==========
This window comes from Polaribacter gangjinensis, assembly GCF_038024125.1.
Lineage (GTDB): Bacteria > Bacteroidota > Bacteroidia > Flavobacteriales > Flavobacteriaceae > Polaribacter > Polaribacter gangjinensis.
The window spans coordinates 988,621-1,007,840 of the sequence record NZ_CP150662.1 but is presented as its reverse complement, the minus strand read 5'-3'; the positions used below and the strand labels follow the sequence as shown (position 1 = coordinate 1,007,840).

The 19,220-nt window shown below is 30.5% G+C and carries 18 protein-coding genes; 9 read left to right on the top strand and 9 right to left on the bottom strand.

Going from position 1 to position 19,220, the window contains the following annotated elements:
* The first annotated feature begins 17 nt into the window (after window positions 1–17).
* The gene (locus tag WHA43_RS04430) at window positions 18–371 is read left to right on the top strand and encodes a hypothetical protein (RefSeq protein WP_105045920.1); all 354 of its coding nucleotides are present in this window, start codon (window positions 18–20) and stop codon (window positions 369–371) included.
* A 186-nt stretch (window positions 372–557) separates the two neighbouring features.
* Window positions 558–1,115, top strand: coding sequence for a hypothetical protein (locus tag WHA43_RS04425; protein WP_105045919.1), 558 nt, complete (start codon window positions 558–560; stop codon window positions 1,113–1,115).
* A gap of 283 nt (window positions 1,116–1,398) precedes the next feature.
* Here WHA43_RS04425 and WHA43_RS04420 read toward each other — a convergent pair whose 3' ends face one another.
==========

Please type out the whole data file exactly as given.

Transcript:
This window comes from Polaribacter gangjinensis, assembly GCF_038024125.1.
Lineage (GTDB): Bacteria > Bacteroidota > Bacteroidia > Flavobacteriales > Flavobacteriaceae > Polaribacter > Polaribacter gangjinensis.
The window spans coordinates 988,621-1,007,840 of the sequence record NZ_CP150662.1 but is presented as its reverse complement, the minus strand read 5'-3'; the positions used below and the strand labels follow the sequence as shown (position 1 = coordinate 1,007,840).

The 19,220-nt window shown below is 30.5% G+C and carries 18 protein-coding genes; 9 read left to right on the top strand and 9 right to left on the bottom strand.

Going from position 1 to position 19,220, the window contains the following annotated elements:
* The first annotated feature begins 17 nt into the window (after window positions 1–17).
* The gene (locus tag WHA43_RS04430) at window positions 18–371 is read left to right on the top strand and encodes a hypothetical protein (RefSeq protein WP_105045920.1); all 354 of its coding nucleotides are present in this window, start codon (window positions 18–20) and stop codon (window positions 369–371) included.
* A 186-nt stretch (window positions 372–557) separates the two neighbouring features.
* Window positions 558–1,115, top strand: coding sequence for a hypothetical protein (locus tag WHA43_RS04425; protein WP_105045919.1), 558 nt, complete (start codon window positions 558–560; stop codon window positions 1,113–1,115).
* A gap of 283 nt (window positions 1,116–1,398) precedes the next feature.
* Here WHA43_RS04425 and WHA43_RS04420 read toward each other — a convergent pair whose 3' ends face one another.